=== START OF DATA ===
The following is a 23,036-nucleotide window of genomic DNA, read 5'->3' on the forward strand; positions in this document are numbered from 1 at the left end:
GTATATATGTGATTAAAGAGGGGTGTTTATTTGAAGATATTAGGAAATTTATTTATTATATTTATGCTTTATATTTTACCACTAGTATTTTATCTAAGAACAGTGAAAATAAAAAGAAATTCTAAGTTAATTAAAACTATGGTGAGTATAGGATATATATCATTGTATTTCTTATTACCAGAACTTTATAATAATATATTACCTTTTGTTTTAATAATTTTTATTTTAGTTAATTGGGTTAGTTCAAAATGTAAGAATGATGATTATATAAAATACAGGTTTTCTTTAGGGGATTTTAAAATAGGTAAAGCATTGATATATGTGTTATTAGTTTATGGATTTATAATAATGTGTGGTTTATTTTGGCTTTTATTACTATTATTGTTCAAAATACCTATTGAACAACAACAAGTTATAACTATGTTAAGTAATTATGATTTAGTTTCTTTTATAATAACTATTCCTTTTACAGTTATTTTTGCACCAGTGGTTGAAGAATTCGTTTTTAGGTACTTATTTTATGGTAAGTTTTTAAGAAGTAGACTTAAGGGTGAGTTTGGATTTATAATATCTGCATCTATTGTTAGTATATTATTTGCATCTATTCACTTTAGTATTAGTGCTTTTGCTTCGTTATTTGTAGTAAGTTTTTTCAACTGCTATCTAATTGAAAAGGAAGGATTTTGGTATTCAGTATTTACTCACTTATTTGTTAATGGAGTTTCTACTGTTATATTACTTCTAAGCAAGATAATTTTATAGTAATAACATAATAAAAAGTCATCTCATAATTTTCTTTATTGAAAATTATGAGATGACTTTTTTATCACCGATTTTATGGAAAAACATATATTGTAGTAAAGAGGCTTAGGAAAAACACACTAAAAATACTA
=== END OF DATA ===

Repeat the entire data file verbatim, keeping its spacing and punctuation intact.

The following is a 23,036-nucleotide window of genomic DNA, read 5'->3' on the forward strand; positions in this document are numbered from 1 at the left end:
GTATATATGTGATTAAAGAGGGGTGTTTATTTGAAGATATTAGGAAATTTATTTATTATATTTATGCTTTATATTTTACCACTAGTATTTTATCTAAGAACAGTGAAAATAAAAAGAAATTCTAAGTTAATTAAAACTATGGTGAGTATAGGATATATATCATTGTATTTCTTATTACCAGAACTTTATAATAATATATTACCTTTTGTTTTAATAATTTTTATTTTAGTTAATTGGGTTAGTTCAAAATGTAAGAATGATGATTATATAAAATACAGGTTTTCTTTAGGGGATTTTAAAATAGGTAAAGCATTGATATATGTGTTATTAGTTTATGGATTTATAATAATGTGTGGTTTATTTTGGCTTTTATTACTATTATTGTTCAAAATACCTATTGAACAACAACAAGTTATAACTATGTTAAGTAATTATGATTTAGTTTCTTTTATAATAACTATTCCTTTTACAGTTATTTTTGCACCAGTGGTTGAAGAATTCGTTTTTAGGTACTTATTTTATGGTAAGTTTTTAAGAAGTAGACTTAAGGGTGAGTTTGGATTTATAATATCTGCATCTATTGTTAGTATATTATTTGCATCTATTCACTTTAGTATTAGTGCTTTTGCTTCGTTATTTGTAGTAAGTTTTTTCAACTGCTATCTAATTGAAAAGGAAGGATTTTGGTATTCAGTATTTACTCACTTATTTGTTAATGGAGTTTCTACTGTTATATTACTTCTAAGCAAGATAATTTTATAGTAATAACATAATAAAAAGTCATCTCATAATTTTCTTTATTGAAAATTATGAGATGACTTTTTTATCACCGATTTTATGGAAAAACATATATTGTAGTAAAGAGGCTTAGGAAAAACACACTAAAAATACTA